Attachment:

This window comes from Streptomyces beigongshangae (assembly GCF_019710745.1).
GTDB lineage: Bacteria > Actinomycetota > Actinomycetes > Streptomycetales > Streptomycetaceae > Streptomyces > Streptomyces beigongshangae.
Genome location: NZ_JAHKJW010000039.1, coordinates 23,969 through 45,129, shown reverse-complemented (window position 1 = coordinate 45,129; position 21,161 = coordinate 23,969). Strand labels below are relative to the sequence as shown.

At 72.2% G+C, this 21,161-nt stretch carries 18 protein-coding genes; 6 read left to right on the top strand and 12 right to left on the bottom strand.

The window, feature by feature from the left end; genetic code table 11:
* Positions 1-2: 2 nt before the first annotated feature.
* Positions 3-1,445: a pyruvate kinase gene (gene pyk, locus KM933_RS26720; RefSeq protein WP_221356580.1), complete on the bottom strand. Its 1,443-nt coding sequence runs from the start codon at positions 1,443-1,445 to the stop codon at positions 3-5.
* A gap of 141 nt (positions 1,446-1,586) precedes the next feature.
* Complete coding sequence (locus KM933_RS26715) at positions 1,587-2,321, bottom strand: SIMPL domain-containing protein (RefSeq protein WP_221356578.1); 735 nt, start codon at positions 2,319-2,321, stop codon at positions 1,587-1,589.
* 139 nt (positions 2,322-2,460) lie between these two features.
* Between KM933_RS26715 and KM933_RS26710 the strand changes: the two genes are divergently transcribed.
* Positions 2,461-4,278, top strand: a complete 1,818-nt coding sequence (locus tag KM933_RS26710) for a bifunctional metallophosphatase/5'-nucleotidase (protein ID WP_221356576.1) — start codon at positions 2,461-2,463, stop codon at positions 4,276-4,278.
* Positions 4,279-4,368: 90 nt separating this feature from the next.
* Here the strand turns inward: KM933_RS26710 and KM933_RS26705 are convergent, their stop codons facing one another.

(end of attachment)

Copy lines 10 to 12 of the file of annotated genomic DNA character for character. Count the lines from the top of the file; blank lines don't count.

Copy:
* 139 nt (positions 2,322-2,460) lie between these two features.
* Between KM933_RS26715 and KM933_RS26710 the strand changes: the two genes are divergently transcribed.
* Positions 2,461-4,278, top strand: a complete 1,818-nt coding sequence (locus tag KM933_RS26710) for a bifunctional metallophosphatase/5'-nucleotidase (protein ID WP_221356576.1) — start codon at positions 2,461-2,463, stop codon at positions 4,276-4,278.